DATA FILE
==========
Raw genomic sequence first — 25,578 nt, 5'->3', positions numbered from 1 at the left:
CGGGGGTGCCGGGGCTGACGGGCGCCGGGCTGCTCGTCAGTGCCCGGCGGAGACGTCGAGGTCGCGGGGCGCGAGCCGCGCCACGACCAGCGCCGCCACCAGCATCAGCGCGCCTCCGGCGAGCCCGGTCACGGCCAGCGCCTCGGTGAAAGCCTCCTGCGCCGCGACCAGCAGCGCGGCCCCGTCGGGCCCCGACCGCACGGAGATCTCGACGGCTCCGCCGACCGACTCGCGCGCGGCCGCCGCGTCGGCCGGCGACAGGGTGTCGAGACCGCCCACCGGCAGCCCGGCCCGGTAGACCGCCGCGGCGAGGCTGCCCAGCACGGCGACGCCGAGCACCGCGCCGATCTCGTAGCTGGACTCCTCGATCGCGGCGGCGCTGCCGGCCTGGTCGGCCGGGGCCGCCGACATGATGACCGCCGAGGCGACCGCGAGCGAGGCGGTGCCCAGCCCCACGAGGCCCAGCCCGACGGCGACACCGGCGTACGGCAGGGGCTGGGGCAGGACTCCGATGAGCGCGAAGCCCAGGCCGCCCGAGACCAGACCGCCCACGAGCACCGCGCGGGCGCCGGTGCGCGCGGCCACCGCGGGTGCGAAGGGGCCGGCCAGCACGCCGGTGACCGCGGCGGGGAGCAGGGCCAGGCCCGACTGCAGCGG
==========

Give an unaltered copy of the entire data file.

Raw genomic sequence first — 25,578 nt, 5'->3', positions numbered from 1 at the left:
CGGGGGTGCCGGGGCTGACGGGCGCCGGGCTGCTCGTCAGTGCCCGGCGGAGACGTCGAGGTCGCGGGGCGCGAGCCGCGCCACGACCAGCGCCGCCACCAGCATCAGCGCGCCTCCGGCGAGCCCGGTCACGGCCAGCGCCTCGGTGAAAGCCTCCTGCGCCGCGACCAGCAGCGCGGCCCCGTCGGGCCCCGACCGCACGGAGATCTCGACGGCTCCGCCGACCGACTCGCGCGCGGCCGCCGCGTCGGCCGGCGACAGGGTGTCGAGACCGCCCACCGGCAGCCCGGCCCGGTAGACCGCCGCGGCGAGGCTGCCCAGCACGGCGACGCCGAGCACCGCGCCGATCTCGTAGCTGGACTCCTCGATCGCGGCGGCGCTGCCGGCCTGGTCGGCCGGGGCCGCCGACATGATGACCGCCGAGGCGACCGCGAGCGAGGCGGTGCCCAGCCCCACGAGGCCCAGCCCGACGGCGACACCGGCGTACGGCAGGGGCTGGGGCAGGACTCCGATGAGCGCGAAGCCCAGGCCGCCCGAGACCAGACCGCCCACGAGCACCGCGCGGGCGCCGGTGCGCGCGGCCACCGCGGGTGCGAAGGGGCCGGCCAGCACGCCGGTGACCGCGGCGGGGAGCAGGGCCAGGCCCGACTGCAGCGG